C&B Notes

Scorched Earth Reveals the Past

A heat wave in Northern Europe has revealed the outlines of a number of ancient buildings and towns.

The scorching weeks of the summer of 2018 left crops shrivelled and gardens scorched. It has also revealed the lines of scores of archaeological sites across the UK landscape, tracing millennia of human activity, from neolithic cursus monuments laid out more than 5,000 years ago to the outline of a long-demolished Tudor hall and its intended replacement.

Lost sites have been turning up all over Britain and Ireland, ploughed flat at ground level but showing up as parch marks from the air, in areas where grass and crops grow at different heights, or show in different colors, over buried foundations and ditches. A treasure trove of discoveries, including ancient field boundaries, lost villages, burial mounds and military structures, was revealed on Wednesday, recorded during the summer by aerial archaeologists flying over the landscape for Historic England…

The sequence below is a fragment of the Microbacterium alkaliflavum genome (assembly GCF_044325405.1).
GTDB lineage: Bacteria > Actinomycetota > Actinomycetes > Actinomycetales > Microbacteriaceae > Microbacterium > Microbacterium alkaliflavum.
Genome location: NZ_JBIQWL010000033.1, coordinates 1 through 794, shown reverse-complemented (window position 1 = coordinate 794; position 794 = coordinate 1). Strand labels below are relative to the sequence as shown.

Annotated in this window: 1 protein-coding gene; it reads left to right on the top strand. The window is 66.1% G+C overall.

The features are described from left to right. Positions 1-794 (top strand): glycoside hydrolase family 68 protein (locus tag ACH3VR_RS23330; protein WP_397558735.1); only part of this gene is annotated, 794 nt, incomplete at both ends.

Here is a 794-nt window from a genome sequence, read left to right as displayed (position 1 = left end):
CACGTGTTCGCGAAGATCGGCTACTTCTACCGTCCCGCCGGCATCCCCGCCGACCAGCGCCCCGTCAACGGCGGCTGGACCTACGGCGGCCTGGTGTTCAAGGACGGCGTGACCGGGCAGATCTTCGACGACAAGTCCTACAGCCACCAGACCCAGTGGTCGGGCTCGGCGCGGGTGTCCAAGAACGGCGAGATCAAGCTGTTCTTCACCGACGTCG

There is particular excitement over four iron age square barrows at Pocklington in the Yorkshire wolds. Their distinctive shape is rare nationally, but others in Yorkshire have also been excavated to reveal spectacular burials with grave goods including chariots.

The discoveries include two cursus monuments near Clifton Reynes, on the outskirts of Milton Keynes, which are some of the oldest and most enigmatic prehistoric field monuments in Britain. The long, straight-sided enclosures — some up to several kilometers in length, and laid out between 5,600 and 5,000 years ago — were named by early antiquarians who believed they were used for chariot races, but they are now believed by some to have formed part of ritual processional routes.

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